When he came home from the war on his first furlough, we dated for the first time ever and I knew I was falling in love with him. To this day, I have been blessed with a loving friend and partner for the past 65 years. I am so happy that he sent me that first letter in 1944.
What Brought Us Together
by Bernard David Brown
I feel that it was WWII that brought us together as husband and wife. When I was sent overseas in the war, I wanted to get letters from others than my family to help from becoming too homesick. I wrote to Selma as well as others and looked forward to their letters.
Selma’s family and mine were friends ever since coming to Portland. I never spent any long periods of time with Selma, or her two sisters and brother but always felt comfortable in their company. As time went on and as I matured quickly due to war experiences, I realized that Selma and I had so much in common. I really looked forward to her letters much more than the others. I knew that if I survived this war, I wanted to get to know her more.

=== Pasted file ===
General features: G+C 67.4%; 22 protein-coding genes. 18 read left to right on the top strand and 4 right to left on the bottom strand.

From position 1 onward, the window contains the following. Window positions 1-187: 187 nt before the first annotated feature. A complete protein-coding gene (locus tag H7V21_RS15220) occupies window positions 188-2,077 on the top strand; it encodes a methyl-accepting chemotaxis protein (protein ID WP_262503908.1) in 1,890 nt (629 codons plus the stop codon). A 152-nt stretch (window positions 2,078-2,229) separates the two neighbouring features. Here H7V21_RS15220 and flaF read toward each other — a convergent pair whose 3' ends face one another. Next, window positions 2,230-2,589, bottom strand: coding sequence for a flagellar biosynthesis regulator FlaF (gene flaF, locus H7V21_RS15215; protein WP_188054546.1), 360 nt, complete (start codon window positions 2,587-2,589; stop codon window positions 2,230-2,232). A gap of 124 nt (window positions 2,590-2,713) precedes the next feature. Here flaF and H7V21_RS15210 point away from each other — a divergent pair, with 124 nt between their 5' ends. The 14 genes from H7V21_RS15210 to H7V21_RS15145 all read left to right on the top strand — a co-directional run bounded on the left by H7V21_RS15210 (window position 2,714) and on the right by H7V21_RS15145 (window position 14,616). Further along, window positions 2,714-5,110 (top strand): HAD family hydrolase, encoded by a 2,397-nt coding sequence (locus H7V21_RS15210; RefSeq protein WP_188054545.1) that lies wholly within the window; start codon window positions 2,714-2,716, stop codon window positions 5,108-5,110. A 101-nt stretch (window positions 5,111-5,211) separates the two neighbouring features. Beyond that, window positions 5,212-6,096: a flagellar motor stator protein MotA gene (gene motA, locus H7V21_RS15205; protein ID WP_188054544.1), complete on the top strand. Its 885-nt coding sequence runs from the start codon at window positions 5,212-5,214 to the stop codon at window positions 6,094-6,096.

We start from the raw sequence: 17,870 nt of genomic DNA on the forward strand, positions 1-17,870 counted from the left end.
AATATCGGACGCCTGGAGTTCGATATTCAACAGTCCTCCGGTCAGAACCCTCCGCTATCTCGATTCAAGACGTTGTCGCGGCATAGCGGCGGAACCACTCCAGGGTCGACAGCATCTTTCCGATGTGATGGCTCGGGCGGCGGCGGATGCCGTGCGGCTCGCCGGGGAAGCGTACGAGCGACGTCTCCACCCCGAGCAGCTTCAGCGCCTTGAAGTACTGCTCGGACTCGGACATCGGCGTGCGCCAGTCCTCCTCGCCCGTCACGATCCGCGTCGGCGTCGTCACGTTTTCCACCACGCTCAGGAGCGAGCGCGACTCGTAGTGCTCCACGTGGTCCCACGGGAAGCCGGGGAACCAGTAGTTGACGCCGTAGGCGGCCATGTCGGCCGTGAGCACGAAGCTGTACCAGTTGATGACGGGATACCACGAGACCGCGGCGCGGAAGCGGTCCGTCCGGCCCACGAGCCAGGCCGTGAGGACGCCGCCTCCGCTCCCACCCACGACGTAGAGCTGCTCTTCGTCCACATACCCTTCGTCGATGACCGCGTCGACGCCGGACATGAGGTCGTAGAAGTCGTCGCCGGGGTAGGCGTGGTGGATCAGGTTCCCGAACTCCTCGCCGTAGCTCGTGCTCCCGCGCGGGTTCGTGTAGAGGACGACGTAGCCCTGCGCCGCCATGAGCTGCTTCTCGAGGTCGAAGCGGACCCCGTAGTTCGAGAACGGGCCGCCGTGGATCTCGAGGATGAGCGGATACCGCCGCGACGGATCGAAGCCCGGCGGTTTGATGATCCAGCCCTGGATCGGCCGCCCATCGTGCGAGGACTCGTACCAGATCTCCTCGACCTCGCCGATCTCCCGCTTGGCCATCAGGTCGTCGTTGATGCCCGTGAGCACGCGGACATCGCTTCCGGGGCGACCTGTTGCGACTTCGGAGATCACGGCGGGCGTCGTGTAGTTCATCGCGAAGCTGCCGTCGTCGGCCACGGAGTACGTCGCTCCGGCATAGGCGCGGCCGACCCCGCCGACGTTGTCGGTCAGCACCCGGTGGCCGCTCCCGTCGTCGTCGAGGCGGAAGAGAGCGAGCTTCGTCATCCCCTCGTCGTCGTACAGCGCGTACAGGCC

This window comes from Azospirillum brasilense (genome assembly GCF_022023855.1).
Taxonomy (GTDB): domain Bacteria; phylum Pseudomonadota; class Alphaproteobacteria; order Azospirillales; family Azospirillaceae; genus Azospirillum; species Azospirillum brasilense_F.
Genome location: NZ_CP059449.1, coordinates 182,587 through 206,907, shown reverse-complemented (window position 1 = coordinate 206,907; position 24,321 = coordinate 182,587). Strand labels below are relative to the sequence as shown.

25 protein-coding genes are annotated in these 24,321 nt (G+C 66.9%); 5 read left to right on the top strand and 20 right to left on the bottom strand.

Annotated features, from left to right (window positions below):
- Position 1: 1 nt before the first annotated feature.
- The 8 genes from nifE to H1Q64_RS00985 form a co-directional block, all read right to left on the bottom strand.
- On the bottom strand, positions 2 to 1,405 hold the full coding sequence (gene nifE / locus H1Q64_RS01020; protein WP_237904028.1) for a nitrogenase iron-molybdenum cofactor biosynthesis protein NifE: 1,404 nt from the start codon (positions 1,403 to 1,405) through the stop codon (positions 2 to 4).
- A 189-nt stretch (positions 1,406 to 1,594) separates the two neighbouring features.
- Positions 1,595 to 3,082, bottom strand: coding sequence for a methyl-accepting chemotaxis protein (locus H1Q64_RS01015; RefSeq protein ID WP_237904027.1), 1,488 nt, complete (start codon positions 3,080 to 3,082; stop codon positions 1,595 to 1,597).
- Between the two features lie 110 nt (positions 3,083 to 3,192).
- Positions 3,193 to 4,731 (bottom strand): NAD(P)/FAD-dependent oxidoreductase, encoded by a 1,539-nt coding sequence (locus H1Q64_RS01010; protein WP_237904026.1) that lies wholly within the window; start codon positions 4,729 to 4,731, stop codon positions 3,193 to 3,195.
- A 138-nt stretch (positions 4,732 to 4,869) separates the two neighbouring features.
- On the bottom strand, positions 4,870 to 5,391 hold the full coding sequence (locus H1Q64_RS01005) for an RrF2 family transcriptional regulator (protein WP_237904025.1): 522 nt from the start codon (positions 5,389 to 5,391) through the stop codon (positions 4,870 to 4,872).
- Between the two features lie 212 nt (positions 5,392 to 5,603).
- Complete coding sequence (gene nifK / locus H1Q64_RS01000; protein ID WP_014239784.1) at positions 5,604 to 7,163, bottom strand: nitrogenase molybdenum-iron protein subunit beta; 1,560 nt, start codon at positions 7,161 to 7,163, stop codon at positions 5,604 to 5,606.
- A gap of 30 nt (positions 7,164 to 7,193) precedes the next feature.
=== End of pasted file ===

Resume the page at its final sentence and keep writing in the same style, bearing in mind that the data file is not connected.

After the war ended and I was on my first furlough to come home, I made a point to call on her. In a very short time, I felt this is the person I would like to live with and hoped that she would feel the same. We dated and I really fell in love with her. I had a wonderful bonding relationship with her parents and family and knew this is what is meant for me and that I could make her happy.
Selma is a wonderful friend and partner as well as the person that has supported me in every phase of our life together. I feel extremely blessed to have Selma as my wife for so many wonderful years.